The Main Attraction?

The main attraction – Satisfaction

Guaranteed to rock the chains that bind you

The main attraction – Your reaction

Guaranteed to leave your tracks behind you

Those words are the chorus to “Main Attraction” from the ‘one-hit-wonder’ 80’s metal band Quiet Riot and they resonate with the topic of attracting talent which caused some heated discussions recently.

I often hear people talking about talent gaps or how hard it is to find the right talent and I wonder if I’m somehow walking about in a parallel universe

Two years ago I left corporate life to immerse myself in the start-up and scale-out community and during that time I have been fortunate enough to work with some incredibly gifted and talented individuals and companies. I have spent time with some amazing commercially savvy technologists – analysts, designers, developers, architects etc. And not just in companies. In some cases it’s been loosely formed groups of individuals who have chosen to work together to solve a particular problem or because they share a common purpose or vision.  

And they’re really not that hard to find. Go to any tech meetup, hackathon or similar and they’ll be there, speaking with eloquence and passion about their latest project.

But they have another thing in common – they don’t want to work for you !!

And It’s not arrogance. It’s just you don’t offer what they want.

You see, for years our companies have subcontracted “talent” to HR departments and their mantra has been one of “recruit and retain”. Find people, develop them into good corporate citizens and then keep the best ones as long as possible. But “recruit and retain” is an agenda that’s all about the company. It was never really about the individuals.

In a hyper connected world where people can share their ideas, passions, purpose; where they can assemble and dissemble as groups or cohorts – is it any wonder that they are turning their back on the structure, rigour and restrictions of the corporate world?.

The problem is not theirs – it’s ours and we need to rethink the solution. My colleague at analyst house the Leading Edge Forum, Dave Aron, talks about traditional HR as “the failed experiment” and he’s right – we are the ones who need to change.

How?? Well perhaps it’s time to stop thinking “recruit and retain” and start thinking “attract, adapt and learn”. Actively seek out  talent rather than waiting for it to find you. Adapt to it’s unique construct – don’t shoehorn it into yours – and then actively learn from it. Then, when the time comes to move on, celebrate departure or deconstruction because you’ve developed as a team, department or company and, hopefully, if you approach all this in the right way, you’ll be referenced in glowing terms making you even more attractive to the next wave.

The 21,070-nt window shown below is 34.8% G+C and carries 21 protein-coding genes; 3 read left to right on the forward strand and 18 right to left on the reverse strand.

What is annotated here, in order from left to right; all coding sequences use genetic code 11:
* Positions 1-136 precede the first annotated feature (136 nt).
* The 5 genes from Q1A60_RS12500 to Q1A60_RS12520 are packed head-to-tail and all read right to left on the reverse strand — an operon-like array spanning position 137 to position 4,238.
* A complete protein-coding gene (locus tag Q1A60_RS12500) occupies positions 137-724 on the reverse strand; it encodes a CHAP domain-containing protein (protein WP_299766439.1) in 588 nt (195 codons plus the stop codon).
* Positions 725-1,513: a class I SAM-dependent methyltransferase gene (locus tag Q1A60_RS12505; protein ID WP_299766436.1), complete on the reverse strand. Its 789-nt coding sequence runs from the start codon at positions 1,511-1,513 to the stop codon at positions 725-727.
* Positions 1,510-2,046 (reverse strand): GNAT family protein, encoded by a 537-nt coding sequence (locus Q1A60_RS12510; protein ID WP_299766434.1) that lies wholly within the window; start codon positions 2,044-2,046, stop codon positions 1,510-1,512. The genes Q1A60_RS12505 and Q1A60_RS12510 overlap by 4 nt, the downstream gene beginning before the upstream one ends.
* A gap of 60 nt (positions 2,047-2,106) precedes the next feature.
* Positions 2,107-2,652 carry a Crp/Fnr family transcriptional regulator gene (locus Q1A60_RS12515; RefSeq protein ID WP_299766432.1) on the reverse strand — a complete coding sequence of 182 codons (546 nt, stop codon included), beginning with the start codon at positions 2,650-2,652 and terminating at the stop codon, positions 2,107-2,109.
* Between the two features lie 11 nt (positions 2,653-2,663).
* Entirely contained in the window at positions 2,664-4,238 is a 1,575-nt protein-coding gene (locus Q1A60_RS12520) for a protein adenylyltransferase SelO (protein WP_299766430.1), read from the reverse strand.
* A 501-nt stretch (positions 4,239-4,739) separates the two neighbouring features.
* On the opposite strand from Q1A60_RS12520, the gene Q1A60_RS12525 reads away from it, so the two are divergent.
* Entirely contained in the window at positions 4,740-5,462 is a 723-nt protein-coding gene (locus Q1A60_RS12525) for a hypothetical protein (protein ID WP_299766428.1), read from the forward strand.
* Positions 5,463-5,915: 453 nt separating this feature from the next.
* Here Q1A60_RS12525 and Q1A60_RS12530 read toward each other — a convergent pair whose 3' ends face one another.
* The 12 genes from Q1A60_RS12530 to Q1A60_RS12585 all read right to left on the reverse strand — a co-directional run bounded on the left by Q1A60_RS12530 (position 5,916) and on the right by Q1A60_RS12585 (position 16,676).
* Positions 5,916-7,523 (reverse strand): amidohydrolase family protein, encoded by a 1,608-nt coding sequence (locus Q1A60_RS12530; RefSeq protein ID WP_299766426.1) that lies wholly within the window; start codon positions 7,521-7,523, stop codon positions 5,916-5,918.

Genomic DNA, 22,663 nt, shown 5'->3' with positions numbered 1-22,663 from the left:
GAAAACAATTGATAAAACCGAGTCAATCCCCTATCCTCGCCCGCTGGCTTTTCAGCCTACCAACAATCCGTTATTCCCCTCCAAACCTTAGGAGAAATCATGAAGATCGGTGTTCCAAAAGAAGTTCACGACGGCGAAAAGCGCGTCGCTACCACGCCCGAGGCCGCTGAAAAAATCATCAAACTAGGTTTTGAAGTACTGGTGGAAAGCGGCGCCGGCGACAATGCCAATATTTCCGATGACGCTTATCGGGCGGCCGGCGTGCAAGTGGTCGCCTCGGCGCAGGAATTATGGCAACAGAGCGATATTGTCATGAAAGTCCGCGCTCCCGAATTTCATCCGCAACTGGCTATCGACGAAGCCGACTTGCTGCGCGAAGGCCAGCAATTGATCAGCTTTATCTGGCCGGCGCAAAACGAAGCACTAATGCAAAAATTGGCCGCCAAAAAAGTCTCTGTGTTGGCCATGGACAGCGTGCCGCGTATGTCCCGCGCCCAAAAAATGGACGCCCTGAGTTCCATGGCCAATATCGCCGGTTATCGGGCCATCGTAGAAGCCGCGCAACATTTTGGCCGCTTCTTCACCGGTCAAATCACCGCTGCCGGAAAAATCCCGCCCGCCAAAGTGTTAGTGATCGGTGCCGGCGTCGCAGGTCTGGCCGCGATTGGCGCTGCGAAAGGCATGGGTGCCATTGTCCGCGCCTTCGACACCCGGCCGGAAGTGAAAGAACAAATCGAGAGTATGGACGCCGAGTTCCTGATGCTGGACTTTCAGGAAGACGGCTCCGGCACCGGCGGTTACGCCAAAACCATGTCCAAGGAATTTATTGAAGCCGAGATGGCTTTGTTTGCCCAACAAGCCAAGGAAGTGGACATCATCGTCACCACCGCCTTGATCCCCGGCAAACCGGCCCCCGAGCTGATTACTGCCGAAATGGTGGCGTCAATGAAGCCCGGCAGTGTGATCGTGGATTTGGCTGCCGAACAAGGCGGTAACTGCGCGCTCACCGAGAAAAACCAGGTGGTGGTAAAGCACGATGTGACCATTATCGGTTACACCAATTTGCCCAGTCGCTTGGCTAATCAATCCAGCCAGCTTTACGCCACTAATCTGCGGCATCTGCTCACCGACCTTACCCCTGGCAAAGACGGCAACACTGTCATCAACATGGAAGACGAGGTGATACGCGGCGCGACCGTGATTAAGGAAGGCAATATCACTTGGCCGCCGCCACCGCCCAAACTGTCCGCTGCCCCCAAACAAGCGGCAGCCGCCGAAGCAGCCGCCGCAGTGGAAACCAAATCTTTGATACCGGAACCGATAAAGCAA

As the late George Michael put it…

All we have to do now

Is take these lies and make them true – somehow.

All we have to see

Is that I don’t belong to you and you don’t belong to me

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When two tribes go to war …..

According to Bart Perkins in CIO.com: “IT has to take a stand on consumer technology.” He concludes: “It’s better to agree on a corporate policy, publicise it and start budgeting for the projected impact.” I can’t disagree with the latter point, but I also believe consumers will continue to drive this debate: as the new darlings of the tech vendors, they currently hold all the cards.

It wasn’t always this way. The article rightly points out that 10 years ago, most people used more advanced technology at work than at home, whereas now the opposite is true. Today, many employees have better kit at home, and the article notes many also expect their favourite devices to be supported at work. This is indeed the case, but the implications are far more wide-ranging than whether you can bring your favourite gadget to the office. They point to the need for fundamental changes in attitude and approach.

Consumer IT is driving new behaviours and setting new expectations about how we work, as well as the tools we use. There have been too many words/pages written about the role of Facebook, Twitter et al in the workplace, but it’s an undeniable fact that a new generation is arriving with new expectations of a ‘socially enabled’ way of working. To ban or block this behaviour is akin to limiting someone’s vocabulary – you will inevitably get a stilted outcome.

An equally undeniable fact is that the schism between this new consumer (or social) IT and corporate IT is just getting bigger. The focus of corporate IT is narrowing. It increasingly (but rightly) worries about data protection, information security, governance etc, as its world becomes ever more regulated. Social IT, by contrast, moves at a blistering pace, seemingly oblivious to these issues precisely because it is social IT. By definition it’s about sharing, collaborating and networking and thus it’s no surprise most of the publicised innovation is being driven in this area.

Corporate IT is dull and boring – right?? Who’d want to work for a corporate IT department? The networks are slow, the equipment is old, I can’t use my iPhone, it’s so restrictive, so yesterday… If we’re not careful that’s exactly where we’re headed – especially when it’s more attractive to make your money from ‘apps’ and ‘app stores’ rather than actually building applications.

The implications are clear. This debate is about talent not toys. If we don’t act soon we’ll be left with just two types of technology – the interesting (and growing) socially enabled, individually empowered version – where people want to work – and the stilted, highly regulated, narrowly focused version. Oh, and by the way, that’s the one that currently underpins our economy!

This post originally appeared in the  360 degree IT Blog on 14th April 2010